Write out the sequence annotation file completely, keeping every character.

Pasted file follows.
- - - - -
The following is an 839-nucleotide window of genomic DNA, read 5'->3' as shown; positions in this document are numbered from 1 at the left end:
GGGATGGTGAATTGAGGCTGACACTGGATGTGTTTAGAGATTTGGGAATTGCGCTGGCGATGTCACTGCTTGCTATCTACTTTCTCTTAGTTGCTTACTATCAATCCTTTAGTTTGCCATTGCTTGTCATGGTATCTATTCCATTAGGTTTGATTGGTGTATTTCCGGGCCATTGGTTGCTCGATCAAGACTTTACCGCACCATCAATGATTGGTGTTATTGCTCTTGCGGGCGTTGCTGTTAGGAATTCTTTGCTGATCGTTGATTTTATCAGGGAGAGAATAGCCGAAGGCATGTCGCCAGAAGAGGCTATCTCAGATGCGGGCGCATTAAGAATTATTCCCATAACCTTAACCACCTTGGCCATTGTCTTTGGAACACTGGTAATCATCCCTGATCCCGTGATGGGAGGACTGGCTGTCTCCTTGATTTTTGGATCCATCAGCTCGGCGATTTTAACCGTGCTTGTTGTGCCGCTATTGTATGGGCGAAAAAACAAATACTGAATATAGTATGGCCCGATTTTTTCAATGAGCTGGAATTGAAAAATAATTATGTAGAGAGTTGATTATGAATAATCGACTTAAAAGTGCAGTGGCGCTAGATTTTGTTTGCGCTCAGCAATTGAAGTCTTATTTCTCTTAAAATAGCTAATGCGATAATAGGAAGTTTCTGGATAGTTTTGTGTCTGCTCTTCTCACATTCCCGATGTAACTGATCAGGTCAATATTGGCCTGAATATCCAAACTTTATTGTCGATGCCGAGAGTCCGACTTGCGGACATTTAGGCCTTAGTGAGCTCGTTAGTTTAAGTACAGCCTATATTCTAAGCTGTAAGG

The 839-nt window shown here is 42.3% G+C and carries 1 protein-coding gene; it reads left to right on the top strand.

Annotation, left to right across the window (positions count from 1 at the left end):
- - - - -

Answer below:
The following is an 839-nucleotide window of genomic DNA, read 5'->3' as shown; positions in this document are numbered from 1 at the left end:
GGGATGGTGAATTGAGGCTGACACTGGATGTGTTTAGAGATTTGGGAATTGCGCTGGCGATGTCACTGCTTGCTATCTACTTTCTCTTAGTTGCTTACTATCAATCCTTTAGTTTGCCATTGCTTGTCATGGTATCTATTCCATTAGGTTTGATTGGTGTATTTCCGGGCCATTGGTTGCTCGATCAAGACTTTACCGCACCATCAATGATTGGTGTTATTGCTCTTGCGGGCGTTGCTGTTAGGAATTCTTTGCTGATCGTTGATTTTATCAGGGAGAGAATAGCCGAAGGCATGTCGCCAGAAGAGGCTATCTCAGATGCGGGCGCATTAAGAATTATTCCCATAACCTTAACCACCTTGGCCATTGTCTTTGGAACACTGGTAATCATCCCTGATCCCGTGATGGGAGGACTGGCTGTCTCCTTGATTTTTGGATCCATCAGCTCGGCGATTTTAACCGTGCTTGTTGTGCCGCTATTGTATGGGCGAAAAAACAAATACTGAATATAGTATGGCCCGATTTTTTCAATGAGCTGGAATTGAAAAATAATTATGTAGAGAGTTGATTATGAATAATCGACTTAAAAGTGCAGTGGCGCTAGATTTTGTTTGCGCTCAGCAATTGAAGTCTTATTTCTCTTAAAATAGCTAATGCGATAATAGGAAGTTTCTGGATAGTTTTGTGTCTGCTCTTCTCACATTCCCGATGTAACTGATCAGGTCAATATTGGCCTGAATATCCAAACTTTATTGTCGATGCCGAGAGTCCGACTTGCGGACATTTAGGCCTTAGTGAGCTCGTTAGTTTAAGTACAGCCTATATTCTAAGCTGTAAGG

The 839-nt window shown here is 42.3% G+C and carries 1 protein-coding gene; it reads left to right on the top strand.

Annotation, left to right across the window (positions count from 1 at the left end):